Thank you, Eric, for your tour, it was a thrilling experience we will not forget!  (Another thank you to Eric in the next post too! πŸ˜‰)

.

.

57 thoughts on “Frawley Ranch Bison – Up Close and Personal

  1. Endearing photos, Donna! These huge animals are as beautiful as powerful. Thank you! πŸ™‚

    • Thank you, Lisa! The ranch provided the treats. We had leather gloves we wore while feeding them. But I did take a glove off and petted Pig, the head bull, on his forehead. Ewwww….wiry hair. lol But I was like a kid after doing it. πŸ™‚

  2. Fantastic experience! That bull even in the distance looks quite formidable. I love seeing the “reds” especially with little horns bumping up. Really enjoyed the slide show. Do they get that “up close and personal” when the bulls are in rut? Or too dangerous? We were in a school bus a couple of years ago and got charged just driving down the road during rutting season. What were the treats?

    • Thank you, Jane, it was pretty exciting! I’m not sure about during rut, but I’d think there wouldn’t be any private tours for everyone’s safety. The ranch furnished the bucket of treats, they were huge hard/crunchy pellets, and I forgot to ask what they were made of, but they sure did like them. πŸ™‚

    • Thank you, Eliza, it sure was pretty awesome! In between photographing and feeding, I just sat in awe watching them, laughing, amazed at how gentle they were, but knowing anything could happen and they could easily have felt threatened and reacted.

  3. These pictures and the story are really amazing. What an incredible adventure you are having!

    • Thank you, Susan! I can even say I petted head bull “Pig” without a glove, it was REAL quick! Another instance as I taking photos, one leaned in so far and I felt a tongue on my fingers, it was trying to lick my camera. Tongue felt like very rough sandpaper. πŸ™‚

  4. Increadible shots you made Donna. It must be quite impressive to have a huge bison head close to the window of your car. A nice chance for close-ups. I hope that there was no aggression in the herd.

    • Thank you, Rudi! It was a thrill for sure to see them coming to us. There was no aggression at all. They respect each other and most definitely the head bull, he is the king. πŸ™‚

  5. What an amazing experience! It must have been a thrill to look the bison in the eye and be close enough to see the blue tongue. I can see why the call the calves red dogs. The mother and calf watching you leave was priceless. Loved the close-ups of the snout, too! πŸ™‚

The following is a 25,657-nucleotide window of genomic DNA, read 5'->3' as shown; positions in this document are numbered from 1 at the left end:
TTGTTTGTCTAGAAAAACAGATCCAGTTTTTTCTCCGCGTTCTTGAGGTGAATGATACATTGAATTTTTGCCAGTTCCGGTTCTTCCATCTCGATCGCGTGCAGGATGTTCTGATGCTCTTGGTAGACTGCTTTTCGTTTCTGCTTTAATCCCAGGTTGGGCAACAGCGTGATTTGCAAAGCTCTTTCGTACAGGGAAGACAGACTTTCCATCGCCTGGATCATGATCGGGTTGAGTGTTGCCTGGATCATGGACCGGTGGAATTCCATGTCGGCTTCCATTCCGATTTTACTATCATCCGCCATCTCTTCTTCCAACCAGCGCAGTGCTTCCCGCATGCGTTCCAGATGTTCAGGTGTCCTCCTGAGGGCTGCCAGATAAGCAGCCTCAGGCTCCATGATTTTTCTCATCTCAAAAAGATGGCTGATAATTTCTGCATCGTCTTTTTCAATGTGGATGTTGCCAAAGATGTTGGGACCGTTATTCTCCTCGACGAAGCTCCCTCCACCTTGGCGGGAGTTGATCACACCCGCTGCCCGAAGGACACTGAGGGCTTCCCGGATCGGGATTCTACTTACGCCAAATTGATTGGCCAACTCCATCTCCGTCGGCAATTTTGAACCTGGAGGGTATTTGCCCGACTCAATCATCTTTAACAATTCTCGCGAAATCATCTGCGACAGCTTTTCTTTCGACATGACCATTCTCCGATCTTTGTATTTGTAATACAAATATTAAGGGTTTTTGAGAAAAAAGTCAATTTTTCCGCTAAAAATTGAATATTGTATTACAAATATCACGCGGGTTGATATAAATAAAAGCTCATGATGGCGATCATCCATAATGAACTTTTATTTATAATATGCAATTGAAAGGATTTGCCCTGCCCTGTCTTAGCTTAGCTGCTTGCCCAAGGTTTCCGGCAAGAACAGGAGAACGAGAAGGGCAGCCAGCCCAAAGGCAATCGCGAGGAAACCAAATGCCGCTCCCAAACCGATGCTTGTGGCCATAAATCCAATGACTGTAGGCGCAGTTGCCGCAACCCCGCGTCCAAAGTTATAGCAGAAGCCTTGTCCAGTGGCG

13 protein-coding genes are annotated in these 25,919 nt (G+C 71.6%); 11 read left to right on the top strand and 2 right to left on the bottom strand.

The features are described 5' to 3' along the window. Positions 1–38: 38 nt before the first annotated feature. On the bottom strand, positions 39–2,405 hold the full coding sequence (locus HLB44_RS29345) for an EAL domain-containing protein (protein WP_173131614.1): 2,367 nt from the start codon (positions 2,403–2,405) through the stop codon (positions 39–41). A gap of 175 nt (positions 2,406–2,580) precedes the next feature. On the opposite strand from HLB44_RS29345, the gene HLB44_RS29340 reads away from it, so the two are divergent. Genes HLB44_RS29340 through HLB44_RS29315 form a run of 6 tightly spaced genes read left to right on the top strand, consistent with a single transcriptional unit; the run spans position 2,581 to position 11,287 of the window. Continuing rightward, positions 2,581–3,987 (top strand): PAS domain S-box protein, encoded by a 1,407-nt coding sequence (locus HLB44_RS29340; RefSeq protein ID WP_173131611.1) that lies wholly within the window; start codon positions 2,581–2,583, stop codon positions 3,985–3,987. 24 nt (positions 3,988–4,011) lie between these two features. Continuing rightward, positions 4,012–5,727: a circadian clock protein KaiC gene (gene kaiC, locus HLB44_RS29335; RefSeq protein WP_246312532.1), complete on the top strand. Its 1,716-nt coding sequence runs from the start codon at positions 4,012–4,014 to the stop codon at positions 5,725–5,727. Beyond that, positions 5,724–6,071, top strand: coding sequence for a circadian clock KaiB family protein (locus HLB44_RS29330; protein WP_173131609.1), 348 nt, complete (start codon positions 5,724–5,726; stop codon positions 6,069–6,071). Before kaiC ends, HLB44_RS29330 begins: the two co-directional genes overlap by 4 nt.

• I was on Cloud 9 when we left, what an experience! I even petted head bull “Pig” real quick to say I did it, lol. He was so very gentle, it was amazing. Those snouts like to snort, I even got a little bison snot/slobber on me! πŸ˜‚

    • It did me for sure! I was nervous, excited, had a little fear, and was just in awe at this experience. I did pet bull head “Pig” (couple pats, ewww his hair was wiry) when he bent down a bit at my window. I just had too! And that was towards the end when I was feeling more comfortable.

  6. Oh WOW!! What an awesome experience! I have been that close to a Bison in Yellowstone while camping. I think I told you. They’re huge!! Did you feel the ground rumble and tremble as they were running toward you?

    All the images are superb!

    • Thanks, Denise! It was a cool experience. Aren’t those horn bumps so cute?!! πŸ™‚ The Badlands and Black Hills were both very photogenic and much enjoyed. Sometimes I wish we didn’t have our sports car with us, though, it keeps us from taking all the dirt roads where I know you’d find some gem locations! πŸ™‚

Leave a Reply

Please log in using one of these methods to post your comment:

WordPress.com Logo

You are commenting using your WordPress.com account. Log Out /  Change )

Google photo

You are commenting using your Google account. Log Out /  Change )

Twitter picture

You are commenting using your Twitter account. Log Out /  Change )

Facebook photo

You are commenting using your Facebook account. Log Out /  Change )

Connecting to %s

This site uses Akismet to reduce spam. Learn how your comment data is processed.

%d bloggers like this: